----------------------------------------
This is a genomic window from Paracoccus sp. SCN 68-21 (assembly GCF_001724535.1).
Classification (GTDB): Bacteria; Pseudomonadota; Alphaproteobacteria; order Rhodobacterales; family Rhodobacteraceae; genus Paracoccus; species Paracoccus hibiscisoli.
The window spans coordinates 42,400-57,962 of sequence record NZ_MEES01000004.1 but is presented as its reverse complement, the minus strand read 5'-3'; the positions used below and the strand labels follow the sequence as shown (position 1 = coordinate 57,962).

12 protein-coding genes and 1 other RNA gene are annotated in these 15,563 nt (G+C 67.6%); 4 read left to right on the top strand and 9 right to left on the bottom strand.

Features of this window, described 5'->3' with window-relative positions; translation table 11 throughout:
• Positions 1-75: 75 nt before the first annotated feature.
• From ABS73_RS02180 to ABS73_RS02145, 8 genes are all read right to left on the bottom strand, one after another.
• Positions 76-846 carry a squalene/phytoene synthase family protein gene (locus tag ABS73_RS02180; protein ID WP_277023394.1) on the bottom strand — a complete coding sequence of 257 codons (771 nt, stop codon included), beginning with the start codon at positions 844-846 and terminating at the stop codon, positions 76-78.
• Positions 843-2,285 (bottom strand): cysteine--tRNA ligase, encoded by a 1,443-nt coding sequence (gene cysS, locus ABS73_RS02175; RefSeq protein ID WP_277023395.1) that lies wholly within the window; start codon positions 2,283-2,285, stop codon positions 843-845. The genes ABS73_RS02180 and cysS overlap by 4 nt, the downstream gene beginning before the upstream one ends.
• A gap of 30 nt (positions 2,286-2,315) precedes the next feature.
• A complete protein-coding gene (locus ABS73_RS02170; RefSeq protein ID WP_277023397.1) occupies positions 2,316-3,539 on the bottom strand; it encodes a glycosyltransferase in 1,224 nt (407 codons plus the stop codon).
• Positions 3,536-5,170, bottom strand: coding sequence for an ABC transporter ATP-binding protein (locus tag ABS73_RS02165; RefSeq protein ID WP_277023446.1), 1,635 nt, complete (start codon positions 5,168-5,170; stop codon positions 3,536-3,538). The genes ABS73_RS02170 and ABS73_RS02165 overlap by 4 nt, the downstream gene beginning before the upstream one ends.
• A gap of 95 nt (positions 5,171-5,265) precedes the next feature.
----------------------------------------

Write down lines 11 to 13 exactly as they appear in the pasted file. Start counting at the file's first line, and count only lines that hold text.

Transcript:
• A complete protein-coding gene (locus ABS73_RS02170; RefSeq protein ID WP_277023397.1) occupies positions 2,316-3,539 on the bottom strand; it encodes a glycosyltransferase in 1,224 nt (407 codons plus the stop codon).
• Positions 3,536-5,170, bottom strand: coding sequence for an ABC transporter ATP-binding protein (locus tag ABS73_RS02165; RefSeq protein ID WP_277023446.1), 1,635 nt, complete (start codon positions 5,168-5,170; stop codon positions 3,536-3,538). The genes ABS73_RS02170 and ABS73_RS02165 overlap by 4 nt, the downstream gene beginning before the upstream one ends.
• A gap of 95 nt (positions 5,171-5,265) precedes the next feature.